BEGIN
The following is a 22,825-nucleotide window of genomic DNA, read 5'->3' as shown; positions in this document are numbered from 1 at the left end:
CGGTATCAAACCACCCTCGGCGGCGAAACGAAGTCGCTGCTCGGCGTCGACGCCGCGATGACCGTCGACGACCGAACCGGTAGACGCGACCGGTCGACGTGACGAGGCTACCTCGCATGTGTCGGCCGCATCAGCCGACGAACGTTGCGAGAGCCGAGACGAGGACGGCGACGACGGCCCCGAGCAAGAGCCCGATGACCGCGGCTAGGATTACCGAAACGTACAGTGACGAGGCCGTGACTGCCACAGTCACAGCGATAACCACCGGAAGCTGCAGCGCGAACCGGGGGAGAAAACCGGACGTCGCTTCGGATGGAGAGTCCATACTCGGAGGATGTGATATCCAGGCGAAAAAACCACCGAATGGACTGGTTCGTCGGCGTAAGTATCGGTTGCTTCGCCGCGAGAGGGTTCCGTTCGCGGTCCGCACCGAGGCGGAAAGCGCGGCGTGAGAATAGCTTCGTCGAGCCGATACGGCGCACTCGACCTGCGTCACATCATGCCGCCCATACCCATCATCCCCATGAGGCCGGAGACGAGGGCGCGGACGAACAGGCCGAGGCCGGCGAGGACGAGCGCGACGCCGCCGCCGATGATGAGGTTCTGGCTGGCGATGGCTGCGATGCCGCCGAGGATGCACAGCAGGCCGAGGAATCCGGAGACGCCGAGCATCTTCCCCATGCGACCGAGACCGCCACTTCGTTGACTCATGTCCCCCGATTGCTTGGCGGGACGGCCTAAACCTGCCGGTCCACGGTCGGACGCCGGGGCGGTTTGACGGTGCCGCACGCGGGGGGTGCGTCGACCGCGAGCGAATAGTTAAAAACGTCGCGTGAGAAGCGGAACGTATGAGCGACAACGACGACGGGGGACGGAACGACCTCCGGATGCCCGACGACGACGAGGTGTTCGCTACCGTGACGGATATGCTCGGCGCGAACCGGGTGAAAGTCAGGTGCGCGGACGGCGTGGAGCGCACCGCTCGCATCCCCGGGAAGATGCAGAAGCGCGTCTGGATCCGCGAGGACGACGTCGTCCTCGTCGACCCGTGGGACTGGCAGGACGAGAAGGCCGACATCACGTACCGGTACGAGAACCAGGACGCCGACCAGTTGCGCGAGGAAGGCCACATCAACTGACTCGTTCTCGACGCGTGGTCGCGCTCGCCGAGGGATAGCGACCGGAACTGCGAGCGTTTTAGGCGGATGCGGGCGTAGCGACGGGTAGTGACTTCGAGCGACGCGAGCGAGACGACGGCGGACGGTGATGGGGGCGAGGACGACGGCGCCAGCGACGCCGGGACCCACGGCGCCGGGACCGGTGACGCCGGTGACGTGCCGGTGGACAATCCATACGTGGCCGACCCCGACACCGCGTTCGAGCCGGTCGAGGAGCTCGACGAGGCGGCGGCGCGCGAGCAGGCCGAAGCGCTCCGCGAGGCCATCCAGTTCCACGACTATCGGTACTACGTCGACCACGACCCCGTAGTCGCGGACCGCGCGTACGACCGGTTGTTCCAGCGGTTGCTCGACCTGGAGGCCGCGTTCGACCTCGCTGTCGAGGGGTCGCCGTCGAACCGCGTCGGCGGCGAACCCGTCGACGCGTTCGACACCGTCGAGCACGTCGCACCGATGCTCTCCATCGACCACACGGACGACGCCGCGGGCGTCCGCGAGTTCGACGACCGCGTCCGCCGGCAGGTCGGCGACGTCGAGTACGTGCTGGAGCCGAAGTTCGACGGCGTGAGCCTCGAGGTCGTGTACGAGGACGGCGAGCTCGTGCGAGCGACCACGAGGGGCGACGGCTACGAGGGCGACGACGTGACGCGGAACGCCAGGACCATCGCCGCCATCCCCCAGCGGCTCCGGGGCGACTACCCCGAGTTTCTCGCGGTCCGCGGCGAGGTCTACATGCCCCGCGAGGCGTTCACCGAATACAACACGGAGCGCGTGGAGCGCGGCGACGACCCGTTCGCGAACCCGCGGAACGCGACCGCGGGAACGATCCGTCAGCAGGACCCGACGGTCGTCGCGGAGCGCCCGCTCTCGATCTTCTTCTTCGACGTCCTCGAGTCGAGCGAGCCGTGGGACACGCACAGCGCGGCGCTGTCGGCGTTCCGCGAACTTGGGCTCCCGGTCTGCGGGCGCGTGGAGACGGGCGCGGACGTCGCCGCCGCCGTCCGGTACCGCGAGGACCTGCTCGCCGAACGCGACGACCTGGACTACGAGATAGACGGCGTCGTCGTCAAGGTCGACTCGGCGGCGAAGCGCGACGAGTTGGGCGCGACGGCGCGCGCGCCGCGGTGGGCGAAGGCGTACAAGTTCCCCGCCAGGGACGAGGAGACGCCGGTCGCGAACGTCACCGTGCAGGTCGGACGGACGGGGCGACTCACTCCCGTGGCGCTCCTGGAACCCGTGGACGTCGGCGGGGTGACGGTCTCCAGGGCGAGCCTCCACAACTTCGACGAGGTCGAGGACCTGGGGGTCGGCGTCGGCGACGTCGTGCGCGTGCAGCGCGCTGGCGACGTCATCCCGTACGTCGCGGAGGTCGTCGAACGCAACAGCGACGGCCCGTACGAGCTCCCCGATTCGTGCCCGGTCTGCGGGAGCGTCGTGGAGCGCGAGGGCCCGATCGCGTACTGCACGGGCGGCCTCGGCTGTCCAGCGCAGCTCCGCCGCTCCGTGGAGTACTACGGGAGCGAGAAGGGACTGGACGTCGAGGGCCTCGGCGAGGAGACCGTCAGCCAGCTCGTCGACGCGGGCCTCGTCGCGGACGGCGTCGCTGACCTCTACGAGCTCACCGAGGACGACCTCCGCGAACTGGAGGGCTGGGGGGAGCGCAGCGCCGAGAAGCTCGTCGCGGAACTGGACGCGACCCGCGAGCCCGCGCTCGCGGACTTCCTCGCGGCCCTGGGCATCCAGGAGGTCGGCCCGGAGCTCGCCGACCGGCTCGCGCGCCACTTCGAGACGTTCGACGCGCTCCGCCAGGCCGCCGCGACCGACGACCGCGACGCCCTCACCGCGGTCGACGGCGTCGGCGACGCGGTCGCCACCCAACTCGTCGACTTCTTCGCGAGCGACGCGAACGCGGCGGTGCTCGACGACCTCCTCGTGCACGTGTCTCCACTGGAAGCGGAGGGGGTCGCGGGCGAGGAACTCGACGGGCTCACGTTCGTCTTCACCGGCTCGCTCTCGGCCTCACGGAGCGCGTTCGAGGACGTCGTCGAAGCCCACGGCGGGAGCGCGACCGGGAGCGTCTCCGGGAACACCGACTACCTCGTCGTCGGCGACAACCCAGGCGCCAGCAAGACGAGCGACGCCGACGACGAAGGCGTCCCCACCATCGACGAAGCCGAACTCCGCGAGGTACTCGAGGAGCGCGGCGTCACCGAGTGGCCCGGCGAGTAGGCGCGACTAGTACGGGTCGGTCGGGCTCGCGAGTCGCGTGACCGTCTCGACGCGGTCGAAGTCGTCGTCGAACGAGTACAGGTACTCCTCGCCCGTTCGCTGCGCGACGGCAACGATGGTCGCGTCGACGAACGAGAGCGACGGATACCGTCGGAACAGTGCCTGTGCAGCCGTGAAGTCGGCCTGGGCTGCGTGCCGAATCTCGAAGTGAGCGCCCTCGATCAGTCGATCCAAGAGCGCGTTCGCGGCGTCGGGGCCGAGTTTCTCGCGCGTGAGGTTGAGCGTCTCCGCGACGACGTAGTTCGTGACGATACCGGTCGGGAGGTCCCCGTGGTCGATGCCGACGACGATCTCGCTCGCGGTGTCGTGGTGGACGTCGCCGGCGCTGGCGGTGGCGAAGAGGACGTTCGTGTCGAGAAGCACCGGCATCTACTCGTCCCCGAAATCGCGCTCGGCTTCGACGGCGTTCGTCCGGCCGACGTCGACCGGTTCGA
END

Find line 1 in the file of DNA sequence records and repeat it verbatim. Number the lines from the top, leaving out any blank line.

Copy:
The following is a 22,825-nucleotide window of genomic DNA, read 5'->3' as shown; positions in this document are numbered from 1 at the left end: